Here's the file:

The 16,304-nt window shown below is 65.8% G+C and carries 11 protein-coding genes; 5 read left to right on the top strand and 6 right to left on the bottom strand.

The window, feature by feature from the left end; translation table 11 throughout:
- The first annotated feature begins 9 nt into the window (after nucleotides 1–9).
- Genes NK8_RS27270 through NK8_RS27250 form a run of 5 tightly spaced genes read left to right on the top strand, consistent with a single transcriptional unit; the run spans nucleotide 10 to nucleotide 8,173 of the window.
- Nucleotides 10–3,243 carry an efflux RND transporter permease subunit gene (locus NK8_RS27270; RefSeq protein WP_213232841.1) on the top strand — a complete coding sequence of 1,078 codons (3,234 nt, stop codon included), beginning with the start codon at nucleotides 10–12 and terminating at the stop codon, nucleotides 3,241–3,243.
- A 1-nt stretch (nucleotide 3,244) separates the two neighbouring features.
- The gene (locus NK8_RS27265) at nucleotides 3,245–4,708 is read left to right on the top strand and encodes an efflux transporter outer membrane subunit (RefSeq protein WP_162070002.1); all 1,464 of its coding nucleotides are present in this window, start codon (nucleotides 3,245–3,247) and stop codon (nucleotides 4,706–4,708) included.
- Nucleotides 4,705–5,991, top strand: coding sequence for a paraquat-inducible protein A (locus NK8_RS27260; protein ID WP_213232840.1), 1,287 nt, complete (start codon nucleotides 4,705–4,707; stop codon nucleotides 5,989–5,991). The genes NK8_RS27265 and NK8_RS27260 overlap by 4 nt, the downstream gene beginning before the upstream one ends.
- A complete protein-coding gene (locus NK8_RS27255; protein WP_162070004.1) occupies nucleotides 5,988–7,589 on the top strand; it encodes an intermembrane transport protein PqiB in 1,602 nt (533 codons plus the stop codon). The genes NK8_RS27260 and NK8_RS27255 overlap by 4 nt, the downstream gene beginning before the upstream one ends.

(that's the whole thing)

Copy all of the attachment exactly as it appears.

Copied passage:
The 16,304-nt window shown below is 65.8% G+C and carries 11 protein-coding genes; 5 read left to right on the top strand and 6 right to left on the bottom strand.

The window, feature by feature from the left end; translation table 11 throughout:
- The first annotated feature begins 9 nt into the window (after nucleotides 1–9).
- Genes NK8_RS27270 through NK8_RS27250 form a run of 5 tightly spaced genes read left to right on the top strand, consistent with a single transcriptional unit; the run spans nucleotide 10 to nucleotide 8,173 of the window.
- Nucleotides 10–3,243 carry an efflux RND transporter permease subunit gene (locus NK8_RS27270; RefSeq protein WP_213232841.1) on the top strand — a complete coding sequence of 1,078 codons (3,234 nt, stop codon included), beginning with the start codon at nucleotides 10–12 and terminating at the stop codon, nucleotides 3,241–3,243.
- A 1-nt stretch (nucleotide 3,244) separates the two neighbouring features.
- The gene (locus NK8_RS27265) at nucleotides 3,245–4,708 is read left to right on the top strand and encodes an efflux transporter outer membrane subunit (RefSeq protein WP_162070002.1); all 1,464 of its coding nucleotides are present in this window, start codon (nucleotides 3,245–3,247) and stop codon (nucleotides 4,706–4,708) included.
- Nucleotides 4,705–5,991, top strand: coding sequence for a paraquat-inducible protein A (locus NK8_RS27260; protein ID WP_213232840.1), 1,287 nt, complete (start codon nucleotides 4,705–4,707; stop codon nucleotides 5,989–5,991). The genes NK8_RS27265 and NK8_RS27260 overlap by 4 nt, the downstream gene beginning before the upstream one ends.
- A complete protein-coding gene (locus NK8_RS27255; protein WP_162070004.1) occupies nucleotides 5,988–7,589 on the top strand; it encodes an intermembrane transport protein PqiB in 1,602 nt (533 codons plus the stop codon). The genes NK8_RS27260 and NK8_RS27255 overlap by 4 nt, the downstream gene beginning before the upstream one ends.